When Lord Dyson’s judgment in PC Harrington Contractors Ltd v Systech International was published in 2012, I suspect there was a big intake of breath in the adjudication world, not just from adjudicators, but also from those involved in advising parties and the parties themselves. In deciding that an adjudicator was not entitled to his fees because his decision was unenforceable due to a breach of the rules of natural justice, the Court of Appeal handed down one of the most significant adjudication judgments. I commented on it at the time, twice.
If you are wondering why I’m mentioning this now, I suggest you take a look at Lord Tyre’s judgment in Stork Technical Services (RBG) Ltd v Marion Howitson Ross, a Scottish decision that seems to have slipped under the radar.
Stork Techincal Services v Ross
This dispute involves the widow of Mr George Ross, a well-known adjudicator, and one of the firms (RBG) that was involved in a series of adjudications that ended up before the Scottish courts.
In early 2011, in SGL Carbon Fibres Ltd v RBG Ltd, Lord Glennie refused to enforce Mr Ross’ decision because he had relied on his own knowledge and experience in arriving at certain conclusions (which I commented on at the time).
Fast forward a couple of years and RBG (now called Stork Technical Services), started proceedings against Mr Ross to recover the £140,500 odd that it paid to him (as it’s half share of the cost of the adjudication). Sadly, Mr Ross died, but the proceedings continued against his widow, as the executor of his estate.
When the matter came before the court, essentially Lord Tyre:
- Held that the parties’ contract with Mr Ross was a contract for the supply of services entered into with Mr Ross’ employer (a firm of solicitors), not Mr Ross in his personal capacity. In other words, RBG brought proceedings against the wrong party.
- Rejected, obiter, the submission that this case could be distinguished from PC Harrington v Systech “merely because it required the adjudicator to keep the parties appraised of his fees and submit interim fee bills”.
(In PC Harrington v Systech, Lord Dyson said that on the facts of the case and under the Scheme for Construction Contracts 1998, there was an entire contract between the parties and the adjudicator, with the consideration being an enforceable decision. The steps an adjudicator takes along the way to reaching his decision may be necessary steps to take, but there is no requirement to pay for them if the decision cannot be enforced.)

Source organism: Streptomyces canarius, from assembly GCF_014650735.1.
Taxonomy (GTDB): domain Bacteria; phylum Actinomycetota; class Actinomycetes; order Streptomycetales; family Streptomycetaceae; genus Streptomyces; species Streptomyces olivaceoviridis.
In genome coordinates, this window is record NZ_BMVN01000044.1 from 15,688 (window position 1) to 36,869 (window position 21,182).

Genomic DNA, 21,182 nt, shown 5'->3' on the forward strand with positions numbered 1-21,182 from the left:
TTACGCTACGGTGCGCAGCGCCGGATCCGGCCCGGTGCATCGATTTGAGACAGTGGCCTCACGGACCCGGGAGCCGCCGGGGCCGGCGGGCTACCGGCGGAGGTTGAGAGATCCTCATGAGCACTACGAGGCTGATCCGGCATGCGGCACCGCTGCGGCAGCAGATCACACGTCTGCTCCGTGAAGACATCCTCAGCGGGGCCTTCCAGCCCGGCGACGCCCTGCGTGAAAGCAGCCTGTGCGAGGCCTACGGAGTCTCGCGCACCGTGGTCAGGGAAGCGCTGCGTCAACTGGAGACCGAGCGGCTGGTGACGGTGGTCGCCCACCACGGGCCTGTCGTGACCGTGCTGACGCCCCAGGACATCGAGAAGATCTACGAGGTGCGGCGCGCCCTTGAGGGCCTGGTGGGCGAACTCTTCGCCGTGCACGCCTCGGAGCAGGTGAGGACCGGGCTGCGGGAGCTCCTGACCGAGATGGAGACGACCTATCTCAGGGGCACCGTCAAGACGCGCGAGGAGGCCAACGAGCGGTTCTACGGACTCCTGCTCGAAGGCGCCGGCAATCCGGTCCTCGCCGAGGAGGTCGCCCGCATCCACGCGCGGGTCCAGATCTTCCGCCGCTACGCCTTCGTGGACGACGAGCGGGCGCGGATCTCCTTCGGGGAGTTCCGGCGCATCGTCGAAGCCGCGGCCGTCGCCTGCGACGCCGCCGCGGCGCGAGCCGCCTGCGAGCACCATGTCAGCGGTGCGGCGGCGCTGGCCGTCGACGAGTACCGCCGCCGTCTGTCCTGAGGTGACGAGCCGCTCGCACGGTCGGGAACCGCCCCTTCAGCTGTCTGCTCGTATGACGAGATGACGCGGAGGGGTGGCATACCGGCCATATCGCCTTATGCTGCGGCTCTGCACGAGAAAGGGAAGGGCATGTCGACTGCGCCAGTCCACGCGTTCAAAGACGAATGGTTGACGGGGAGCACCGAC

“…to supply an adjudication of the parties’ dispute”
Obiter, Lord Tyre continued:
“There is nothing in the agreement to suggest that these interim payments were made in consideration of anything other than the service for which Mr Ross was engaged, namely to supply an adjudication of the parties’ dispute.”
Since I read Lord Tyre’s judgment, I’ve been wondering what this phrase really means.
On the one hand, Lord Tyre refused to distinguish Lord Dyson’s judgment, which suggests he may be alluding to the idea that there was something akin to an entire contract here and the interim payments were nothing more than that. After all, if you contract for a builder to build you a house and you pay for the works in monthly installments (it being a construction contract), if the builder fails to finish the works, you don’t have a completed house and the builder is in breach of contract. In those circumstances, you don’t have to pay for those bits that the builder hasn’t built (although you may not get back those sums that you have paid).
On the other hand, the language is vague and there is wriggle room; room to argue that Lord Tyre was suggesting something more along the lines that Akenhead J decided PC Harrington v Systech. (At first instance, Akenhead J held that an adjudicator’s role is not limited to writing the decision, but extends to other matters. If the adjudicator’s decision is unenforceable because of a breach of the rules of natural justice, that does not mean there is a total failure of consideration. I discussed it at the time.)
Whatever Lord Tyre really thought about the point, he didn’t need to consider it in detail as he’d already held that RBG should have brought proceedings against Mr Ross’ employer.
Looking forward, even if there is room for argument about the entire contract point (and I’m sure we will see those arguments before too long), it is good to see that Lord Tyre confirmed the construction industry’s standard practice of appointing a “natural person” as the adjudicator, with the adjudicator’s fees to be paid to the adjudicator’s employer (if the adjudicator is an employee). In this case, that means Mr Ross was not enriched to the tune of £140,500 and his widow is not liable to repay anything. Only time will tell whether RBG bring proceedings against Mr Ross’ employer and whether, if they do, they pursue a breach of contract claim (as Lord Tyre indicated was the proper claim to bring).
In Money Money Money, Abba sang about having to “work all night, I work all day, to pay the bills I have to pay”. As an adjudicator, it can sometimes feel that way and I’m sure this isn’t the last time I’ll be writing about it.